Tomorrow the riders who competed at
the International- meet at Montreal will
arrive in town and the entry lists for
the races will be announced. Chairman
Geri*ach, of the L. A. W. racing board,,
will be referee at all the races.
Panic Threatened.
CHICAGO, Aug. 13.—The blowing out
of an elbow in a.gteampipe on the steam
er R. J. Gordon, an excursion boat plying
between Manhattan 'Beach and Chicago,
left the boat'almost'helpless a mile and
a half from shore" with more than 100
men, women and children on board. Only
the prompt action of ' Capt: Nelson and
the other members of the crew prevented
a panic. .•:_: -
Gen. Alger's Successor Giving the
Greater Part of His Time to the
Pressing Problems Presented by
the Status In the Orient—Generals
Called Upon to Give Advice-
Cuban Affair*.
WASHINGTON Aug 13.—Secretary
Root is beginning to get a firm grasp
en the administration of the war de
partment. He has been at the head of
affairs only ten days, yet this has been
sufficient to show his methods and the
influence which his personality exerts
throughout the military establishment.
At the outset Mr. Root set about fa
miliarizing himself with the more im
portant details of the department, much
as a lawyer first prepares his statement
of facts for the basis of his legal an
alysis. From Adjt. Gen. Corbln he se
cured data showing at a glance a broad
outline of the army in the field. From
the quartermaster general' he learned
the number of transports, the capacity
and readiness to carry troops and the
extact status of stores, clothing and
equipment, particularly as 'to Gen. Otis'
forces in front of the enemy. Of the com- |
missary general he asked just how many
rations were in actual stock at.Manila,
how long this supply would last, "how
quickly it could be replenished and wheth
er there was ample margin for every
The same information has been drawn
as to ordnance, medical and hospital
supplies, engineering and signal equip
ment. Each bureau officer submitted
a succinct tabular statement, and this
was si'nnlemenle.l "hv ■• ncrßnnal talk
with the secretary. Not only the of
ficials here, but those at Manila and
Havana have been consulted by cable
whenever It has been necessary to add
to the completeness of the Information
at hand here. In this way Mr. Root
has speedily brought himself Into touch
with every branch of tho military serv
ice, and has gathered a complete re
sume of military affairs.
While getting in hand this adminis
trative machinery Mr. Root has at the
same time made a careful Inquiry into
the military situation in the field. Prob
ably the most important military inquiry
he is pursuing Is us to the fluctuations
of the insurrection in the Philippines
since the day it began. For that pur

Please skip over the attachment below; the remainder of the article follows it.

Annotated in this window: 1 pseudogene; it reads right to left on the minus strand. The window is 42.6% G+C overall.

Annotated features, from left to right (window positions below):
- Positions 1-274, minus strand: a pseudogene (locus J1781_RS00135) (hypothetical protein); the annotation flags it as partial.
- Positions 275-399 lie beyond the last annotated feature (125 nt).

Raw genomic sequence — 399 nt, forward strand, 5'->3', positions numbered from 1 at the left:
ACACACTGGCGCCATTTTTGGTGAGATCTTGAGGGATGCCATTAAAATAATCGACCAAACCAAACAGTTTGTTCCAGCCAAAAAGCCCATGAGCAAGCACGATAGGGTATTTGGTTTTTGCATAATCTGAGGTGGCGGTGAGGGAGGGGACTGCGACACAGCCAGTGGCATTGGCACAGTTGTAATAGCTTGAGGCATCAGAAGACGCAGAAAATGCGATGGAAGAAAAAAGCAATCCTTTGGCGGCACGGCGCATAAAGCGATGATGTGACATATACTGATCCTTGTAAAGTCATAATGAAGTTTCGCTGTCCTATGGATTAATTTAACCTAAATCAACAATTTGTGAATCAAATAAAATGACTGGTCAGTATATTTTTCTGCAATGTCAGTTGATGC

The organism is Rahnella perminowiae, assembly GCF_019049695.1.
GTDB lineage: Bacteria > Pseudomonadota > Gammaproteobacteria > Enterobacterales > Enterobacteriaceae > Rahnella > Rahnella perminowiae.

pose a military map ls now being pre
pared by the adjutant general's office
for the private J use of the secretary,
showing the advance of our forces
from day to day throughout Gen. Otis'
campaign, the position and movements
on different occasions, the retreat of the
enemy and its position and force from
time to time. It will be a bird's-eye
view of the theater of military opera
tions throughout the insurrection.
Data will be written in to show the po
sition of the army as the campaign
proceeded and, as far as possible, It
will .convey to the eye an. idea of the
scope of the military operations in the
Philippines up to date. The preparation
of this map has been put in charge of
Maj. Simpson, chief of the bureau of
military Information, who has been giv
ing his undivided attention to making
it complete and comprehensive.
While going over the military phases
of the work, the secretary has conferred
with Gen. Miles and with Gen. Merritt,
who is second in command, on the mili
tary problems presented, and, in addition
to the military results, these councils
have established co-operation between
the executive head of the war depart
ment -and the ranking officers of the
Meanwhile the secretary has announced
no far-reaching policies. He proceeds
slowly while the facts, on which policies
must rest, are being assembled. If
there have been loose and rather careless
statements as to a proposed policy, they
have probably been as much a surprise to
him as to the public. So, too, the reports,
set afloat before he entered office, that
he would confine his attention to Cuban
affairs, leaving the Philippines to "the
military authorities," have not been borne
out, but on the contrary the military
exigencies in the Philippines have been
the subject of his most earnest solicitude.
Concerning . Cuba and Porto Rico, the
detailed administration of their affairs,
Weather Forecast for St. Pault
Fair and Warmer.
Americans Take San Mateo.
New "War Department Regime.
Need ln Porto Rico.
M. Labori Shot. ' , ." „ _